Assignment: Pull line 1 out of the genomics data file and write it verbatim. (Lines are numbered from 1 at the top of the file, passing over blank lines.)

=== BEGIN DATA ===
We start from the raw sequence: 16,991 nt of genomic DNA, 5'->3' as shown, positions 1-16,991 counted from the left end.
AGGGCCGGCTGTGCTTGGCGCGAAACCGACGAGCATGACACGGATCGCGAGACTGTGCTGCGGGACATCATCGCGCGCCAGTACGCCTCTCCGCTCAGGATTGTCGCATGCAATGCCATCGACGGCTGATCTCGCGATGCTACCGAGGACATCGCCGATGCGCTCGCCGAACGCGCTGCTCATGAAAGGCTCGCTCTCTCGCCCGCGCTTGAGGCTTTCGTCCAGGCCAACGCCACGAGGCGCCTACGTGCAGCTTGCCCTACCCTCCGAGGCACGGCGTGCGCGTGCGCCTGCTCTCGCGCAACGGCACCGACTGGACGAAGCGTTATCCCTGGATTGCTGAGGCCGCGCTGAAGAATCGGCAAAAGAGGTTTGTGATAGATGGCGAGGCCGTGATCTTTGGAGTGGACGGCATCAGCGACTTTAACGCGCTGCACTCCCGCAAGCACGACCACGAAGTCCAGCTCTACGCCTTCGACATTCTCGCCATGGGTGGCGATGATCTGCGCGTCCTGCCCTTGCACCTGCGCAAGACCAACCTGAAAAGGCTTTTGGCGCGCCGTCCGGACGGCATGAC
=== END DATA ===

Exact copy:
We start from the raw sequence: 16,991 nt of genomic DNA, 5'->3' as shown, positions 1-16,991 counted from the left end.